Very few people love the idea of getting an accountant. Accountants are – unfairly, I think – thought of like utilities. No one gets up and goes to work everyday because they love paying for electricity, but everyone realizes that they can do the good stuff without it.
This is the time of year when suddenly, there are accountants everywhere. Everyone wants to do your taxes, get you your refund, and tell you about the time they went golfing with Alice Cooper – I’m told he’s very good and my uncle called him “Alex.”
Even though this is the time to think about accountants, it’s not the only time you’re going to need and accountant. In fact, a good accountant is less like a utility and more like an employee. They can give you business insights that you’ve overlooked, prepare you for days when sales are slow, and figure out the best way to leverage the financial technology (accounting software, payroll, and the like) you’ve already invested in.
They’re like superheroes, really. Well, superheroes with an admittedly odd and niche set of superpowers. Let’s talk about what you’re missing out on.
Time is money, and you’re wasting both
If you’re not working with an accountant, I’m willing to bet that you’re wasting money. Some of it is money that you know you’re wasting. You get to the end of the month, look back at your accounts, and realize that you now regret buying that $165 BB-8 toy that was going to be so cool in the waiting area.
Some your waste, though, you don’t even notice. Your payment terms are a few weeks out of whack. Your cash flow is all backloaded in the month. You’ve used a credit card when a debit payment would have sufficed.
These are the sorts of things that a good accountant can help bring to light and correct.
Beyond the strictly financial errors, you’re also wasting time doing the books yourself. You end up spending eight hours a month trying to sort everything out, costing you $1,200 – assuming you charge $150 per hour.
By bringing in an accountant – at the right price, obviously – you can get that time back. You can also get back the time you spent fiddling with receipts every three months and the time you spent trying to sort out changes to your payroll and the time you spent hunting down the best business credit card and – well, you get the idea.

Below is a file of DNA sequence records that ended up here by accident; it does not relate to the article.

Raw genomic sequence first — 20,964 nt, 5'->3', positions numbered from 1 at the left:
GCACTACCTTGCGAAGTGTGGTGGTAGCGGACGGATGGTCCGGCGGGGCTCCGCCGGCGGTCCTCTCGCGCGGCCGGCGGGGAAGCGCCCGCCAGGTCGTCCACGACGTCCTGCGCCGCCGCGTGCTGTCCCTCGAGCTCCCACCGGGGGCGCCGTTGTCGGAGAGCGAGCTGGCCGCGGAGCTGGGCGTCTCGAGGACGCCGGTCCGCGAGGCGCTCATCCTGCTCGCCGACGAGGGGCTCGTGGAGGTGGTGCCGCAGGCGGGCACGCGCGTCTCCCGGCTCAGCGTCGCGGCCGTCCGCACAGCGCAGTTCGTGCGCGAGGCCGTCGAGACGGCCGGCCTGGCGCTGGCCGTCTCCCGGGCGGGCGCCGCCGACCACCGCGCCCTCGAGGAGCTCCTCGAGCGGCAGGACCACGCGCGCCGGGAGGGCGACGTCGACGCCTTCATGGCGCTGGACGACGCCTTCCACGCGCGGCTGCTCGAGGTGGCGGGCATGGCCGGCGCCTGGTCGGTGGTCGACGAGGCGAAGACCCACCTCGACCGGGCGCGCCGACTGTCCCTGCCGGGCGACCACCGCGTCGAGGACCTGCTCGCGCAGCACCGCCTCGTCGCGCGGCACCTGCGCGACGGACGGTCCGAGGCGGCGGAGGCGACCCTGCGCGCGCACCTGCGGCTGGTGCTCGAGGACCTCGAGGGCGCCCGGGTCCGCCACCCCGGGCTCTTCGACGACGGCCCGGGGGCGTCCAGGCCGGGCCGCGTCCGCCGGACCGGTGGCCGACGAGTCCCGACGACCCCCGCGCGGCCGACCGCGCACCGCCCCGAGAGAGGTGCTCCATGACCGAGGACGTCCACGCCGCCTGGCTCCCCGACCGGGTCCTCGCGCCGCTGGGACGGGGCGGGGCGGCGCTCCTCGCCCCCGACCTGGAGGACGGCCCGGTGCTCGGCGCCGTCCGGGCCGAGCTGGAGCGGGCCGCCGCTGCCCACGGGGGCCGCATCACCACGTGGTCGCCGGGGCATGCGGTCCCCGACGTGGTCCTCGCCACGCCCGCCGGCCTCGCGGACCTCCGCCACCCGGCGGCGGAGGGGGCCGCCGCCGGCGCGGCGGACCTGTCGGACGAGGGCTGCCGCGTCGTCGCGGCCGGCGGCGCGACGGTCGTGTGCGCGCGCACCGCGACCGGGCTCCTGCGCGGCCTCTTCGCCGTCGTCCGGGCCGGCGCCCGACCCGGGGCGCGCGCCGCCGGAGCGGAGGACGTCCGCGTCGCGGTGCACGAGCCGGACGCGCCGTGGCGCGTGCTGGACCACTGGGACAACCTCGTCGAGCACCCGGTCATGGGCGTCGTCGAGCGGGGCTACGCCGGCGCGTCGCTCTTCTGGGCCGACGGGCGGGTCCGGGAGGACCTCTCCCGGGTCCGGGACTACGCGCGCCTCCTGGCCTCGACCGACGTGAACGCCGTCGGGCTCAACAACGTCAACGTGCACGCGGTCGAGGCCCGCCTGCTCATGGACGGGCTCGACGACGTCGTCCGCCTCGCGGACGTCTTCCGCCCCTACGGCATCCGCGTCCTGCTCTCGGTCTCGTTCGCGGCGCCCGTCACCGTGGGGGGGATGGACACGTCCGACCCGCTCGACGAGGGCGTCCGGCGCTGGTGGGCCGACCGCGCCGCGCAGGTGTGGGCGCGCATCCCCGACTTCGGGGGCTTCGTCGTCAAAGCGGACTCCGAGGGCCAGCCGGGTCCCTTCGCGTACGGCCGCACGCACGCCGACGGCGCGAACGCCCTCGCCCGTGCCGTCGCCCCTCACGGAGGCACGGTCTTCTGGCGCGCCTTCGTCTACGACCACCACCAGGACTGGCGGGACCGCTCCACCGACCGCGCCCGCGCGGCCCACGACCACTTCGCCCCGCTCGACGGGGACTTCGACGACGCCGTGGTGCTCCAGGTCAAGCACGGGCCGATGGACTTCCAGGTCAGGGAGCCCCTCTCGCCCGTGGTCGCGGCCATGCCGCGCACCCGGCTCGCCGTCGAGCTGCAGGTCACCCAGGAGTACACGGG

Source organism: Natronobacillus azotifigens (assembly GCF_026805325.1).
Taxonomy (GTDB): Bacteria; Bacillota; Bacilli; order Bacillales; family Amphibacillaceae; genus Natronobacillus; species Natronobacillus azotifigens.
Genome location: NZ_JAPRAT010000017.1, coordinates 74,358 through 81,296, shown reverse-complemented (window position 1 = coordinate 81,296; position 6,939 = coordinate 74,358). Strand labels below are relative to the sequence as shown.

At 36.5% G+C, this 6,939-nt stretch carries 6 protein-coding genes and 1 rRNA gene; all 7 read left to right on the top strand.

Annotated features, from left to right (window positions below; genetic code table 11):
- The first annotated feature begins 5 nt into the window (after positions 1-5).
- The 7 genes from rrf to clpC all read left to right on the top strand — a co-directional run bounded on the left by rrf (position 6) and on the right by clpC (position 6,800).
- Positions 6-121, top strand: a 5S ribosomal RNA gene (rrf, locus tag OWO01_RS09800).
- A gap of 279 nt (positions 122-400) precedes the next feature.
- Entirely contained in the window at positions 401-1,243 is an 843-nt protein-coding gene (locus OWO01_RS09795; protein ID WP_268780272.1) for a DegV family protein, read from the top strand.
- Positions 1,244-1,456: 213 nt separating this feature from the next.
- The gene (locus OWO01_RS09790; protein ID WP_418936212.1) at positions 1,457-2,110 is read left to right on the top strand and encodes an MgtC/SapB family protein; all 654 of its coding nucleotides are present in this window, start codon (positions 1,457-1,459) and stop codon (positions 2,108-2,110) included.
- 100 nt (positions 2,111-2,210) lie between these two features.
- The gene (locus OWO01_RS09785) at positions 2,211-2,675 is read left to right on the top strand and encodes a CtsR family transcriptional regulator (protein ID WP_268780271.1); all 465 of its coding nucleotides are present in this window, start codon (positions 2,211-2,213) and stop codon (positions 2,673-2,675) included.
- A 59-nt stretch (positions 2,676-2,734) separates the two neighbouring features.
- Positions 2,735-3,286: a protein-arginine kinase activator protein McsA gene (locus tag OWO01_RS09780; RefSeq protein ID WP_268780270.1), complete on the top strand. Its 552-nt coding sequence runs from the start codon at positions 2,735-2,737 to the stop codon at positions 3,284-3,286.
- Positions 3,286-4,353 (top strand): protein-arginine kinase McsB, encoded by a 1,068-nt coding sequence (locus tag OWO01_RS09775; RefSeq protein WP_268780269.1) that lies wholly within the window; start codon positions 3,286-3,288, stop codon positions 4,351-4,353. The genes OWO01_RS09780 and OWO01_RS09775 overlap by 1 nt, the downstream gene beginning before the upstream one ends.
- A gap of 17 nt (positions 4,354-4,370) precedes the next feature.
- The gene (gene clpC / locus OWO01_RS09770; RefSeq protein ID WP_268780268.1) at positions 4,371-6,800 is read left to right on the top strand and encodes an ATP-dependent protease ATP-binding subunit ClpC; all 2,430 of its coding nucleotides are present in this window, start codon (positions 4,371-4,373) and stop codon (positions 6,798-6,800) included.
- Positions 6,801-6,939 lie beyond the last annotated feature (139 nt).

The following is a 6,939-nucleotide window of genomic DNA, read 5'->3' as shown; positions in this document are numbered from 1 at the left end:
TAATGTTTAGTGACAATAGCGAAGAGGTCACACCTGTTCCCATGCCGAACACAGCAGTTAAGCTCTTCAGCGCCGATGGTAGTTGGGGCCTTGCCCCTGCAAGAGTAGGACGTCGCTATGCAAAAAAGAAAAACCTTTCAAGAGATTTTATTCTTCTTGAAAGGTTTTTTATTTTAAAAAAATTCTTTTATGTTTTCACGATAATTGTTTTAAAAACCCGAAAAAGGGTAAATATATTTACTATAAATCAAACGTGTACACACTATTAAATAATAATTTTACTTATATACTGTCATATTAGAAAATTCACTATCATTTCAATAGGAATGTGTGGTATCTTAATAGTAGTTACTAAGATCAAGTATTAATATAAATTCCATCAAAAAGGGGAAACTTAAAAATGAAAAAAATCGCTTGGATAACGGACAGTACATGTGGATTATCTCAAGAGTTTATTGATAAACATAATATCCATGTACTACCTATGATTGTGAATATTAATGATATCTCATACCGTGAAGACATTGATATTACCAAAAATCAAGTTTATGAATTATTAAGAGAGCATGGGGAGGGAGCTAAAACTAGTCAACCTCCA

Accountant show up and give you time back. It may be that tax season is their time to shine, but a good accountant sparkles all year long.
Ongoing financial reporting
Because so much automation has entered the accounting space, accountants now have more time to take care of other tasks in your business. Once they get your receipt collection and bank reconciliation sorted out, it’s time to start talking about adding value.
This can be through financial forecasting, inventory optimization, or cash flow management, to name a few. These are the sorts of upgrades that can help a business move from its current life into its next iteration.
Some of these reports are just going to make your life easier, especially because, you have no idea how to do them correctly. A small business accountant can take all the hemming and hawing about where in the report that BB-8 is supposed to show up.
Taxes aren’t the game, they’re the score
The last reason I want you to hire an accountant before tax season is simple. When taxes roll around, all the work has already happened.
Running a business is like running a marathon. Imagine if you started thinking about your form only in the last mile of the marathon. How useful would that be? If you want to shave time off your race, you need to be paying attention the whole time.
Having a better grip on your finances throughout the year is what’s going to make tax time a more pleasant experience. Hiring someone at the last minute to try and weave your straw into gold is just foolish.
An accountant can keep you on task, find savings as the year goes on, and help you end up with the most beneficial tax statement possible. Give them the time to make the decisions and to understand the business you’re running.
A few years back, the New York Times listed poor accounting as on of the top ten reasons businesses fail. If you don’t get a handle on your finances now, no amount of tax work is going to save the business you’ve worked so hard to build.
Find an accountant you trust and talk to them. They don’t have to work full-time for you, but you need to build that relationship up before you need their support. For more tips on small business finance and accounting, check out Capterra’s Finance blog.
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